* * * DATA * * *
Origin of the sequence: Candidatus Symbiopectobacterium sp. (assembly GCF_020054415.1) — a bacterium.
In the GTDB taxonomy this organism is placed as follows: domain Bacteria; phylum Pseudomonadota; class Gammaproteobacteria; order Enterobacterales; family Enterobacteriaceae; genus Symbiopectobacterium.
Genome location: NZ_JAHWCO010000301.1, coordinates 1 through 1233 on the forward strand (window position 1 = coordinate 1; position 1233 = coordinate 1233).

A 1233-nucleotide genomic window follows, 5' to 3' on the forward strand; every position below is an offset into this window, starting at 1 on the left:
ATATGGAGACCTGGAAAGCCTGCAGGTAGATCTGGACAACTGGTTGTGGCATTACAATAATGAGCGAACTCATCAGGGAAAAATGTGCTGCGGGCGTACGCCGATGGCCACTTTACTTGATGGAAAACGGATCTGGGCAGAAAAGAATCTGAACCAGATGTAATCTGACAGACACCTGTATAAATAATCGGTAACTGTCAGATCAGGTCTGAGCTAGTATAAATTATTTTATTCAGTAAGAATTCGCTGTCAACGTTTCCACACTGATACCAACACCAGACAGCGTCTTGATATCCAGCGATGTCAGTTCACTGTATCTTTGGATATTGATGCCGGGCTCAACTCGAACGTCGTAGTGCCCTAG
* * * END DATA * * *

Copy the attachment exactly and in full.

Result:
Origin of the sequence: Candidatus Symbiopectobacterium sp. (assembly GCF_020054415.1) — a bacterium.
In the GTDB taxonomy this organism is placed as follows: domain Bacteria; phylum Pseudomonadota; class Gammaproteobacteria; order Enterobacterales; family Enterobacteriaceae; genus Symbiopectobacterium.
Genome location: NZ_JAHWCO010000301.1, coordinates 1 through 1233 on the forward strand (window position 1 = coordinate 1; position 1233 = coordinate 1233).

A 1233-nucleotide genomic window follows, 5' to 3' on the forward strand; every position below is an offset into this window, starting at 1 on the left:
ATATGGAGACCTGGAAAGCCTGCAGGTAGATCTGGACAACTGGTTGTGGCATTACAATAATGAGCGAACTCATCAGGGAAAAATGTGCTGCGGGCGTACGCCGATGGCCACTTTACTTGATGGAAAACGGATCTGGGCAGAAAAGAATCTGAACCAGATGTAATCTGACAGACACCTGTATAAATAATCGGTAACTGTCAGATCAGGTCTGAGCTAGTATAAATTATTTTATTCAGTAAGAATTCGCTGTCAACGTTTCCACACTGATACCAACACCAGACAGCGTCTTGATATCCAGCGATGTCAGTTCACTGTATCTTTGGATATTGATGCCGGGCTCAACTCGAACGTCGTAGTGCCCTAG